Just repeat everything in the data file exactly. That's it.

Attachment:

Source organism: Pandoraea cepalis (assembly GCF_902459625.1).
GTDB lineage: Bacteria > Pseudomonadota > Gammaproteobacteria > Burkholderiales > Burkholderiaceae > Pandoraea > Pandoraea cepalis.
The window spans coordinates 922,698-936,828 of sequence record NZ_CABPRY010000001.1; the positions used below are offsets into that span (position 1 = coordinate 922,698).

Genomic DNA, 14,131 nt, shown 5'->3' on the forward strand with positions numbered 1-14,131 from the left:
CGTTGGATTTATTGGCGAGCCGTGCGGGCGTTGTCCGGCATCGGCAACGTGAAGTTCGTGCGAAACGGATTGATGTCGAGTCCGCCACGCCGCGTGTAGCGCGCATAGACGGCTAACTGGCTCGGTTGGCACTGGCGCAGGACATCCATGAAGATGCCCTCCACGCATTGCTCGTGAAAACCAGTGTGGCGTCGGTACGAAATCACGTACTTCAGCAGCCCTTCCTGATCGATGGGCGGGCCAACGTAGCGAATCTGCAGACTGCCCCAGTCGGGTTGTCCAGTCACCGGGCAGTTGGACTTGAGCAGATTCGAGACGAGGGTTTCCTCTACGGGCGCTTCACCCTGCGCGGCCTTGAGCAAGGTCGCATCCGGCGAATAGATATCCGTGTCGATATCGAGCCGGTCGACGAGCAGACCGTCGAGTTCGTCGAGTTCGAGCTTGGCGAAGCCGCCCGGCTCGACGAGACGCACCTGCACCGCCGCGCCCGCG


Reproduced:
Source organism: Pandoraea cepalis (assembly GCF_902459625.1).
GTDB lineage: Bacteria > Pseudomonadota > Gammaproteobacteria > Burkholderiales > Burkholderiaceae > Pandoraea > Pandoraea cepalis.
The window spans coordinates 922,698-936,828 of sequence record NZ_CABPRY010000001.1; the positions used below are offsets into that span (position 1 = coordinate 922,698).

Genomic DNA, 14,131 nt, shown 5'->3' on the forward strand with positions numbered 1-14,131 from the left:
CGTTGGATTTATTGGCGAGCCGTGCGGGCGTTGTCCGGCATCGGCAACGTGAAGTTCGTGCGAAACGGATTGATGTCGAGTCCGCCACGCCGCGTGTAGCGCGCATAGACGGCTAACTGGCTCGGTTGGCACTGGCGCAGGACATCCATGAAGATGCCCTCCACGCATTGCTCGTGAAAACCAGTGTGGCGTCGGTACGAAATCACGTACTTCAGCAGCCCTTCCTGATCGATGGGCGGGCCAACGTAGCGAATCTGCAGACTGCCCCAGTCGGGTTGTCCAGTCACCGGGCAGTTGGACTTGAGCAGATTCGAGACGAGGGTTTCCTCTACGGGCGCTTCACCCTGCGCGGCCTTGAGCAAGGTCGCATCCGGCGAATAGATATCCGTGTCGATATCGAGCCGGTCGACGAGCAGACCGTCGAGTTCGTCGAGTTCGAGCTTGGCGAAGCCGCCCGGCTCGACGAGACGCACCTGCACCGCCGCGCCCGCG